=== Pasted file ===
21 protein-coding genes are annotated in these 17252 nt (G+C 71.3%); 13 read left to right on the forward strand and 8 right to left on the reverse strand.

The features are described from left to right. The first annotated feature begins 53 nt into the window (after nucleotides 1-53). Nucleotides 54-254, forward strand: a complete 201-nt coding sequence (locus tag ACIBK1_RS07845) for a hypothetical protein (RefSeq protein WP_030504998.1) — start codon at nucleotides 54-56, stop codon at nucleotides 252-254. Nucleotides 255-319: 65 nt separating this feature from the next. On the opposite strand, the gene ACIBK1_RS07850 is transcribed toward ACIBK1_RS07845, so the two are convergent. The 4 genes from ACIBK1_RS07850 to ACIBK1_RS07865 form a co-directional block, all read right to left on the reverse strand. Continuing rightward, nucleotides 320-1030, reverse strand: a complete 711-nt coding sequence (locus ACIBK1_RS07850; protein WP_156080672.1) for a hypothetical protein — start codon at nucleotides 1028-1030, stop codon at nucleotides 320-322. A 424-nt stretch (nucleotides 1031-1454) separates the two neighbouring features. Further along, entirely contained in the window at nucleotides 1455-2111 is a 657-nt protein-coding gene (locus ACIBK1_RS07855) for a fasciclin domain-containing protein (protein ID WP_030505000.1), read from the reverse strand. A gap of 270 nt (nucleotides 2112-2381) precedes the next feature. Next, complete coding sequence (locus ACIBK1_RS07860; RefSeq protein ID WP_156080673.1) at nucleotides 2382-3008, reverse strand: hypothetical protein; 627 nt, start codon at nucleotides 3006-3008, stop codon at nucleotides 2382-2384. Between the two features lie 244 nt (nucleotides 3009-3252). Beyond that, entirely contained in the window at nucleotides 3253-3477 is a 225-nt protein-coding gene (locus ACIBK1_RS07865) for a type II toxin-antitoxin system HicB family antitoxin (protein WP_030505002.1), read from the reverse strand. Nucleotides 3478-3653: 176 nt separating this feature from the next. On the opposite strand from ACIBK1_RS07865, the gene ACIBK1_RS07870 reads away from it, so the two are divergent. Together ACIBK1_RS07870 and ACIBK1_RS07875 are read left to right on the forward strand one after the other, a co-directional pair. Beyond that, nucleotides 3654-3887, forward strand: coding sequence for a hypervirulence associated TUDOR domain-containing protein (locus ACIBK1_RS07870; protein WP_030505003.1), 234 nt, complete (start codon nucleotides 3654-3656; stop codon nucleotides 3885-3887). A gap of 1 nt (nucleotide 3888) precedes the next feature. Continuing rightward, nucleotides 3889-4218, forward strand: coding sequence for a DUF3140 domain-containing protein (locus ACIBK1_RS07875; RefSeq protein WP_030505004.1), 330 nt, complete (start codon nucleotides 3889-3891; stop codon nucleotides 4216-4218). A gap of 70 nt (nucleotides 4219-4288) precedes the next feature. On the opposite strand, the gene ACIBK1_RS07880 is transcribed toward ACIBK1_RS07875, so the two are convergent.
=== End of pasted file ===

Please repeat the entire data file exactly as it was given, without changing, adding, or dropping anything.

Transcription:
21 protein-coding genes are annotated in these 17252 nt (G+C 71.3%); 13 read left to right on the forward strand and 8 right to left on the reverse strand.

The features are described from left to right. The first annotated feature begins 53 nt into the window (after nucleotides 1-53). Nucleotides 54-254, forward strand: a complete 201-nt coding sequence (locus tag ACIBK1_RS07845) for a hypothetical protein (RefSeq protein WP_030504998.1) — start codon at nucleotides 54-56, stop codon at nucleotides 252-254. Nucleotides 255-319: 65 nt separating this feature from the next. On the opposite strand, the gene ACIBK1_RS07850 is transcribed toward ACIBK1_RS07845, so the two are convergent. The 4 genes from ACIBK1_RS07850 to ACIBK1_RS07865 form a co-directional block, all read right to left on the reverse strand. Continuing rightward, nucleotides 320-1030, reverse strand: a complete 711-nt coding sequence (locus ACIBK1_RS07850; protein WP_156080672.1) for a hypothetical protein — start codon at nucleotides 1028-1030, stop codon at nucleotides 320-322. A 424-nt stretch (nucleotides 1031-1454) separates the two neighbouring features. Further along, entirely contained in the window at nucleotides 1455-2111 is a 657-nt protein-coding gene (locus ACIBK1_RS07855) for a fasciclin domain-containing protein (protein ID WP_030505000.1), read from the reverse strand. A gap of 270 nt (nucleotides 2112-2381) precedes the next feature. Next, complete coding sequence (locus ACIBK1_RS07860; RefSeq protein ID WP_156080673.1) at nucleotides 2382-3008, reverse strand: hypothetical protein; 627 nt, start codon at nucleotides 3006-3008, stop codon at nucleotides 2382-2384. Between the two features lie 244 nt (nucleotides 3009-3252). Beyond that, entirely contained in the window at nucleotides 3253-3477 is a 225-nt protein-coding gene (locus ACIBK1_RS07865) for a type II toxin-antitoxin system HicB family antitoxin (protein WP_030505002.1), read from the reverse strand. Nucleotides 3478-3653: 176 nt separating this feature from the next. On the opposite strand from ACIBK1_RS07865, the gene ACIBK1_RS07870 reads away from it, so the two are divergent. Together ACIBK1_RS07870 and ACIBK1_RS07875 are read left to right on the forward strand one after the other, a co-directional pair. Beyond that, nucleotides 3654-3887, forward strand: coding sequence for a hypervirulence associated TUDOR domain-containing protein (locus ACIBK1_RS07870; protein WP_030505003.1), 234 nt, complete (start codon nucleotides 3654-3656; stop codon nucleotides 3885-3887). A gap of 1 nt (nucleotide 3888) precedes the next feature. Continuing rightward, nucleotides 3889-4218, forward strand: coding sequence for a DUF3140 domain-containing protein (locus ACIBK1_RS07875; RefSeq protein WP_030505004.1), 330 nt, complete (start codon nucleotides 3889-3891; stop codon nucleotides 4216-4218). A gap of 70 nt (nucleotides 4219-4288) precedes the next feature. On the opposite strand, the gene ACIBK1_RS07880 is transcribed toward ACIBK1_RS07875, so the two are convergent.